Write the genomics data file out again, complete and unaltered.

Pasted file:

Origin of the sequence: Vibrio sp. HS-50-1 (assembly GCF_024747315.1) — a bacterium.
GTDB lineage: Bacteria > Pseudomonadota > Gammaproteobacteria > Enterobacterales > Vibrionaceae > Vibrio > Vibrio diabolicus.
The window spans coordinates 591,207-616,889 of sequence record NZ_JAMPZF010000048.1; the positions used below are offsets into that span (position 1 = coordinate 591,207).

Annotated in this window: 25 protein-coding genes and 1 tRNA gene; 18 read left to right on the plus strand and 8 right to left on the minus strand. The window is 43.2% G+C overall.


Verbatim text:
Origin of the sequence: Vibrio sp. HS-50-1 (assembly GCF_024747315.1) — a bacterium.
GTDB lineage: Bacteria > Pseudomonadota > Gammaproteobacteria > Enterobacterales > Vibrionaceae > Vibrio > Vibrio diabolicus.
The window spans coordinates 591,207-616,889 of sequence record NZ_JAMPZF010000048.1; the positions used below are offsets into that span (position 1 = coordinate 591,207).

Annotated in this window: 25 protein-coding genes and 1 tRNA gene; 18 read left to right on the plus strand and 8 right to left on the minus strand. The window is 43.2% G+C overall.